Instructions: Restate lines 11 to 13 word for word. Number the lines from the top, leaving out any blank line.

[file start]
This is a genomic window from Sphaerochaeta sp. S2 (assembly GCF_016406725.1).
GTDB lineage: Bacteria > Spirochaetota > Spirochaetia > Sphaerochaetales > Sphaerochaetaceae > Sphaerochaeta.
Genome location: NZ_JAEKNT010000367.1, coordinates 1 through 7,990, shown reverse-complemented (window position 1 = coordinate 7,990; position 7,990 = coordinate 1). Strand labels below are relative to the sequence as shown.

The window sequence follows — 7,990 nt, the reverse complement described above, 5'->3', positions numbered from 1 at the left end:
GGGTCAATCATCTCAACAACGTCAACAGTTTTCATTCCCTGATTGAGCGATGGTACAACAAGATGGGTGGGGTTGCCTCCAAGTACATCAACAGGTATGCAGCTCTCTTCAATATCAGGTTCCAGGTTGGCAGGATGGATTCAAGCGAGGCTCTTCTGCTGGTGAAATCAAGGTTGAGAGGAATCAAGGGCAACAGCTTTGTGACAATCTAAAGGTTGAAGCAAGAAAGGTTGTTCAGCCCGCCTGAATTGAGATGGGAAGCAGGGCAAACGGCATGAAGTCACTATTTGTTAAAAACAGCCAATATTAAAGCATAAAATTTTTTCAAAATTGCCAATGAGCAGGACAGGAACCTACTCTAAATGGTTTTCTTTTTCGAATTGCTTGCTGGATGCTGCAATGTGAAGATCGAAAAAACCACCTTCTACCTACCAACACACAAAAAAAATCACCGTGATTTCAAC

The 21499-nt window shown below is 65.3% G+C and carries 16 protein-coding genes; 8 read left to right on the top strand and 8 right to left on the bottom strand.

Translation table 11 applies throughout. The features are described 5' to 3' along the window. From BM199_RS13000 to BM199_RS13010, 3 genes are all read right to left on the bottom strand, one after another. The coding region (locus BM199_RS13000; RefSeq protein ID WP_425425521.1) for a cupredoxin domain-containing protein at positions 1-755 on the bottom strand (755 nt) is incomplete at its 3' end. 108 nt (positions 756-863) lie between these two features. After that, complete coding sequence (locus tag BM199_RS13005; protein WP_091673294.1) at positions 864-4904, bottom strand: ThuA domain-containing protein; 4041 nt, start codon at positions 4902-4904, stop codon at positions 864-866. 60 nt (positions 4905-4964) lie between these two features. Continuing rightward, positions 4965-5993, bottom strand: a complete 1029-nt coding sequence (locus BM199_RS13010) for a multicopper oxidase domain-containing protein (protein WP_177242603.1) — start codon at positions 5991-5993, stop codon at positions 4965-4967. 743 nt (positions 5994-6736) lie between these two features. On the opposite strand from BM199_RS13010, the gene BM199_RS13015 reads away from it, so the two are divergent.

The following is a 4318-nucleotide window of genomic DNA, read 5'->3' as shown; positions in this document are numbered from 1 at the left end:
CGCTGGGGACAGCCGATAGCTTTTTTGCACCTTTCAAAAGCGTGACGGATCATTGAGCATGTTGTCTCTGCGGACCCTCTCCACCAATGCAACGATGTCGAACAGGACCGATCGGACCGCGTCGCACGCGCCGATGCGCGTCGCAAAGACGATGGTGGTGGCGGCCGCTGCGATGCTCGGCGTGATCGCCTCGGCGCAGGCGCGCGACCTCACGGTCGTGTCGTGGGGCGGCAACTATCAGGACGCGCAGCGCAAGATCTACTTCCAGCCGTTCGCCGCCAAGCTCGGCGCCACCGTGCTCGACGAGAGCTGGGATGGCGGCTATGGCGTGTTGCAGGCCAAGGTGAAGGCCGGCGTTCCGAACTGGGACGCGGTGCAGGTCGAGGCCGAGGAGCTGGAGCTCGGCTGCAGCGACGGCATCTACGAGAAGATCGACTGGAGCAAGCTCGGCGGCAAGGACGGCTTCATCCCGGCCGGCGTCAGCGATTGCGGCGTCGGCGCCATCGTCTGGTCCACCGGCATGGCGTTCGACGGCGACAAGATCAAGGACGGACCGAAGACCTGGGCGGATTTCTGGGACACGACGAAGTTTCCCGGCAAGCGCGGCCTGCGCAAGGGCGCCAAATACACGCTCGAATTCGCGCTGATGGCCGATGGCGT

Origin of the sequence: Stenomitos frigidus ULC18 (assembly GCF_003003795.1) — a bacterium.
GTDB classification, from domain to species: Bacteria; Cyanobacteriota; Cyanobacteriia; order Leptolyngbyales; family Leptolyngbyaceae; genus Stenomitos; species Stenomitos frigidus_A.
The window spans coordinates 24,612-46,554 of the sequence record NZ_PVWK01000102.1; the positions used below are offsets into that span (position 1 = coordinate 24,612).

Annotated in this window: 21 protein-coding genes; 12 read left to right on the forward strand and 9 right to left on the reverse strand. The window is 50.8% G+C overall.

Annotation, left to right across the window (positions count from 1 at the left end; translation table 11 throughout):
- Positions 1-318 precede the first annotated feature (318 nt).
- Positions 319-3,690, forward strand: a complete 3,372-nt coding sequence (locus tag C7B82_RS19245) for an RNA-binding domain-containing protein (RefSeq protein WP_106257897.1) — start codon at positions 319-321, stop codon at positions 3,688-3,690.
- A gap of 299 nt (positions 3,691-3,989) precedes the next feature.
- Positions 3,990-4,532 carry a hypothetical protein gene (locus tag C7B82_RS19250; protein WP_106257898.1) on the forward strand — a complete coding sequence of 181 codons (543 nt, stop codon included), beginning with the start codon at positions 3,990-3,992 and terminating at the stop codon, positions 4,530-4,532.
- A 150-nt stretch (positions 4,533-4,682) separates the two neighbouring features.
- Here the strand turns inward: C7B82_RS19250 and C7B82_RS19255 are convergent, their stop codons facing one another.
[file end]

GTDB classification, from domain to species: Bacteria; Cyanobacteriota; Cyanobacteriia; order Leptolyngbyales; family Leptolyngbyaceae; genus Stenomitos; species Stenomitos frigidus_A.
The window spans coordinates 24,612-46,554 of the sequence record NZ_PVWK01000102.1; the positions used below are offsets into that span (position 1 = coordinate 24,612).

Annotated in this window: 21 protein-coding genes; 12 read left to right on the forward strand and 9 right to left on the reverse strand. The window is 50.8% G+C overall.